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Q101 Presents 'XRT Lite: What Girls Want?/Short Hitsville

Q101's Bill Gamble programs by the Vegas rule.

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Q101 Presents 'XRT Lite: What Girls Want?

"We think 'XRT is a really good radio station," says Bill Gamble magnanimously. He's the program director at the newly reconfigured "alternative rock" WKQX, which goes under the nom de airwaves of Q101. The station has paid WXRT the ultimate compliment of taking a big chunk of its playlist and going on the warpath. Q101, or "'XRT lite" as one local programmer has dubbed it, works where it matters: after six months on the air, the station tied 'XRT with a 2.9 share of listeners 12 years and older in the fall Arbitrons.

Those figures are a bit misleading. Advertisers look at ratings for adults from 25 to 54, where 'XRT remains comfortably ahead. Also, part of 'XRT's ratings dip was attributable to one uncharacteristically disastrous month. But they do indicate that a major shakeout in Chicago radio is continuing. Chicago's radio airwaves are somewhat twisted (there's no true top-40 outlet here) but historically conservative: classic rock ('CKG) or rigidly formatted hard rock (WWBZ, the Blaze) or AOR (the Loop) has ruled the city. In that context, the diversely programmed WXRT made a niche for itself with new music, blues, and slightly-out-of-the-mainstream "'XRT artists." But in recent years a successful promotional campaign and the sudden commercial appeal of alternative rock have combined to give the station its highest ratings ever. That ended the Loop's rock-radio dominance; concurrently, the bottom dropped out of classic rock, and 'CKG saw half of its audience evaporate. Suddenly 'XRT was the number-one adult rocker in Chicago, and that meant competition was on the way.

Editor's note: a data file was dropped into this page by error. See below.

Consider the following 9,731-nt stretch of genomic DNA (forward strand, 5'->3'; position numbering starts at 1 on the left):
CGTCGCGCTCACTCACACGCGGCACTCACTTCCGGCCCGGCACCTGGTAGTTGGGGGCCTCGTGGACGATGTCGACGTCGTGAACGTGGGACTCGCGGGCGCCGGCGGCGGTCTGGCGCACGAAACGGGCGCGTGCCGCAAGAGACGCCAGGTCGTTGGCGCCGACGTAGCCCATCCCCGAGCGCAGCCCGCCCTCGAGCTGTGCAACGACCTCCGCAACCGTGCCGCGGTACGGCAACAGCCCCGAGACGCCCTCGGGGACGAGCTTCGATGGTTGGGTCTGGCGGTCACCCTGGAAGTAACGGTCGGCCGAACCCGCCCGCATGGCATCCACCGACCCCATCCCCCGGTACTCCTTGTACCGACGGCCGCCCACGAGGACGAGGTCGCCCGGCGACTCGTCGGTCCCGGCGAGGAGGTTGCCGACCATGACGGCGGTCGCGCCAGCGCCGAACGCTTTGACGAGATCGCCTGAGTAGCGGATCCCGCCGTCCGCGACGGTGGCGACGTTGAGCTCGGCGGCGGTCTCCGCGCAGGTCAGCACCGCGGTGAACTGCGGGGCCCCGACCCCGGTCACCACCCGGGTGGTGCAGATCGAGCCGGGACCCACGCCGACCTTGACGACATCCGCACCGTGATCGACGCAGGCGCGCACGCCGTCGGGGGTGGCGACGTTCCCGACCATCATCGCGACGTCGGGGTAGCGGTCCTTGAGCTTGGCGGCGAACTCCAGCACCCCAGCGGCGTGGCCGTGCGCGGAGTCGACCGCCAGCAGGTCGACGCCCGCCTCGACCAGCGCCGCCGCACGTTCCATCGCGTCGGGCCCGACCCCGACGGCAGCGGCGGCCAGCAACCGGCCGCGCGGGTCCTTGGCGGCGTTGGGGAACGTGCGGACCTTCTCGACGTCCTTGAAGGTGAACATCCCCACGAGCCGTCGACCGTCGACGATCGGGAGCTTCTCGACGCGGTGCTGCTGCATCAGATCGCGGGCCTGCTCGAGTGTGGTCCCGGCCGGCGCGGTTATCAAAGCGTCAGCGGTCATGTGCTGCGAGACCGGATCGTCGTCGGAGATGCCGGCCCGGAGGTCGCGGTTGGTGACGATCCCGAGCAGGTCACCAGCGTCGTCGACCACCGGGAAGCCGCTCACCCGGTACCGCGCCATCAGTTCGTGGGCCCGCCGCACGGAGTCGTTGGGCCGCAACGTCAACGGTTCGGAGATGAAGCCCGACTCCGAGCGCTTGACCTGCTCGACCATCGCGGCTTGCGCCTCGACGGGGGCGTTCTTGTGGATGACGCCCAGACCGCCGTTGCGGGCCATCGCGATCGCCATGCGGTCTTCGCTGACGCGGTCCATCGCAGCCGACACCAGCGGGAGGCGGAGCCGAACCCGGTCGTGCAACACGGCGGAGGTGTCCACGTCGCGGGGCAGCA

Its challenger was somewhat predictable. WKQX is one of those faceless corporate radio stations that dominate American airwaves. Originally an NBC outlet, it's been everything from all-news to a manufactured "progressive free-form." In the mid-80s the station ran up some impressive ratings with morning man Robert Murphy and a very light "adult contemporary" format. But this appeal waned, and after Emmis Broadcasting took the station over in 1988 it couldn't get back on top. With the help of consultant John Parikhal, WKQX hit on a sort of hybrid adult-alternative format that went on the air last July. It's ingredients: "New music," a la 'XRT; generally soft sounds, to keep female listeners; and heavy repetitions, a bow to top 40.

The station's fun to listen to: It plays dollops of R.E.M. and U2, heaping mounds of Morrissey, the Cure, and Tori Amos, and 10,000 Maniacs enough to drive Natalie Merchant's mother out of her mind. (Suggested slogan: "All Natalie, all the time!") Many listeners will like the format just for itself; others will find it an ideal station-surfing point. Indeed, the hybridization factor means that Q101 will maintain impressive ratings simply by being a second choice for B-96, Loop, and 'XRT devotees.